• Third human case of EEE confirmed in western Mass.

    Updated:

    FRANKLIN COUNTY, Mass. - A third case of Eastern Equine Encephalitis (EEE) has been confirmed in a person from Franklin County, according to the Massachusetts Department of Public Health.

    The risk level in two communities in Franklin County has been raised to critical as a result. 

    The first Mass. victim of EEE in 2019 was a man in his 60s from the South Shore, who still remains in a coma. The second was a person in Grafton, Massachusetts. 

    In addition, one horse from Mendon and one horse from Uxbridge have also tested positive for the EEE virus, raising the risk level to critical in two additional communities in Worcester County. 

    This is the third case of EEE in Massachusetts since 2013. The virus has been found in 164 mosquito samples this year, half of which are from mosquitoes capable of spreading EEE to people. 

    PREVIOUS: Health officials: First case of EEE in 6 years found in Plymouth County

    State health officials say the most intense levels of EEE are still in Plymouth and Bristol counties. Multiple towns in Worcester and Middlesex counties are also considered to be at critical or high risk.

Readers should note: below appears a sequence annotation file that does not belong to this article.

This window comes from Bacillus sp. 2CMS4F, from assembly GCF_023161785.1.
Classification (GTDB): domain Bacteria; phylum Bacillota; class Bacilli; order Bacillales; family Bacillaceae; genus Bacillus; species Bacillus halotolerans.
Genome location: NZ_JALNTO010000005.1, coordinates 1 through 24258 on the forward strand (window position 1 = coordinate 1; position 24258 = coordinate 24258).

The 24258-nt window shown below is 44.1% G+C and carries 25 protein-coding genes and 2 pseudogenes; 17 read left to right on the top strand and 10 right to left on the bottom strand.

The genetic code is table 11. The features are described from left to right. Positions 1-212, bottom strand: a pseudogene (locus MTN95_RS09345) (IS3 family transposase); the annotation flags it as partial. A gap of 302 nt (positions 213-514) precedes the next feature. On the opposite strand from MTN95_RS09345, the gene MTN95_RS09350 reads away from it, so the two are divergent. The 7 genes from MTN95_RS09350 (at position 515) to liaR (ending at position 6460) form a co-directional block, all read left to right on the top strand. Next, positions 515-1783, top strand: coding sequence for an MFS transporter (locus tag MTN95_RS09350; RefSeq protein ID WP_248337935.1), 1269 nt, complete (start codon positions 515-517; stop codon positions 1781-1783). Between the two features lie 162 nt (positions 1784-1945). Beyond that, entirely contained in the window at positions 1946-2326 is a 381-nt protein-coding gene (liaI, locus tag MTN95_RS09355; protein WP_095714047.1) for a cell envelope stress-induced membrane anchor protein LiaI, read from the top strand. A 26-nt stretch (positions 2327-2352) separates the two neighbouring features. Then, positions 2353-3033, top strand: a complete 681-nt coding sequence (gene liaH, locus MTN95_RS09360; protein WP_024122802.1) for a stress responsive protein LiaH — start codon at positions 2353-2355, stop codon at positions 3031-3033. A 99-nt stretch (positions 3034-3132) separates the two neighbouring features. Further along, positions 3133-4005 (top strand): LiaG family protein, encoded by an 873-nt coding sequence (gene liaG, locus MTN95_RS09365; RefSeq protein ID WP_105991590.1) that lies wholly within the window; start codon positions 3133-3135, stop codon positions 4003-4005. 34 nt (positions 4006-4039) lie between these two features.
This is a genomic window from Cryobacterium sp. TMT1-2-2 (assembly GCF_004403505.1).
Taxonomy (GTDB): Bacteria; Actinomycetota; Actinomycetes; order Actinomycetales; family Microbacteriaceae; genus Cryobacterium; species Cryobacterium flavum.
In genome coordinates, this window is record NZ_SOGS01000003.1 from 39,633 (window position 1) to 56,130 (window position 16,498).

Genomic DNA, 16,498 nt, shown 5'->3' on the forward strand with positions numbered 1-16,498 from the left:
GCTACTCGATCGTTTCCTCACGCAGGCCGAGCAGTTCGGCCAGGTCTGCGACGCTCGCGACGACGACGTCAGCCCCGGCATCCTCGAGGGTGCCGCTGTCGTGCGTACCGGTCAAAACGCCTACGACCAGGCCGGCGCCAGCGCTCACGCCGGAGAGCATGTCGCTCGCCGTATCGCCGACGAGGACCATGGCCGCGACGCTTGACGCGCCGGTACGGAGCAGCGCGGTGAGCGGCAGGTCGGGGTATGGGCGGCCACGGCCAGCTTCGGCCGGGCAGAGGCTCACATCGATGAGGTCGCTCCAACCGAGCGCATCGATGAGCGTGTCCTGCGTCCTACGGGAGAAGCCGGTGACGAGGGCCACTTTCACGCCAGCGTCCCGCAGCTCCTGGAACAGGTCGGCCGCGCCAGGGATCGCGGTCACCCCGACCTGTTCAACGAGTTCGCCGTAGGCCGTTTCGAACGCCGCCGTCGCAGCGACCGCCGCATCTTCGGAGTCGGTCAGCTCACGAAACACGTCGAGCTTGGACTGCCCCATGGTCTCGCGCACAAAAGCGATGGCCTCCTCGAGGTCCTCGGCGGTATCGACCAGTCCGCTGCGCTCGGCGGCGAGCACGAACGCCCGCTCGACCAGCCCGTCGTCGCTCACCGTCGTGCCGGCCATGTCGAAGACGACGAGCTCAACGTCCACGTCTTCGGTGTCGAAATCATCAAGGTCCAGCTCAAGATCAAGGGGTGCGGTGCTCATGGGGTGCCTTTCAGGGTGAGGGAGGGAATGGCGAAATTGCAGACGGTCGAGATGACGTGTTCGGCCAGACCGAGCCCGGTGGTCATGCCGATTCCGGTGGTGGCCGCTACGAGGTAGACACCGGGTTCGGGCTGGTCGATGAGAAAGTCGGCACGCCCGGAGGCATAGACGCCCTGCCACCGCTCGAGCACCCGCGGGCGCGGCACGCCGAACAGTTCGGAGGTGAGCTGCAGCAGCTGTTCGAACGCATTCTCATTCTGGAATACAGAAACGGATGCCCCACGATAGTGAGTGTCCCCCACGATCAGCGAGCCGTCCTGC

The deadly EEE virus carried by mosquitoes is now not only a health concern, but for some, a financial concern.

    The Marshfield Fair is a strong Marshfield tradition spanning 152 years, but for some vendors their numbers this year have been down to nearly half.

    Experts say the disease, which is carried by mosquitoes, attacks the nervous system and has a 40% mortality rate. And while many towns are spraying to reduce the mosquito population, it's not a cure-all. 

    West Nile Virus - another dangerous mosquito-borne disease - was discovered in a sample in Cambridge. 

    State health experts say, whether you live in or near one of the impacted communities, the key is to stay indoors around dusk and dawn, and, if you do plan to be out, make sure you have long clothes and/or repellant. 

    MORE: Mosquito-borne diseases in Massachusetts

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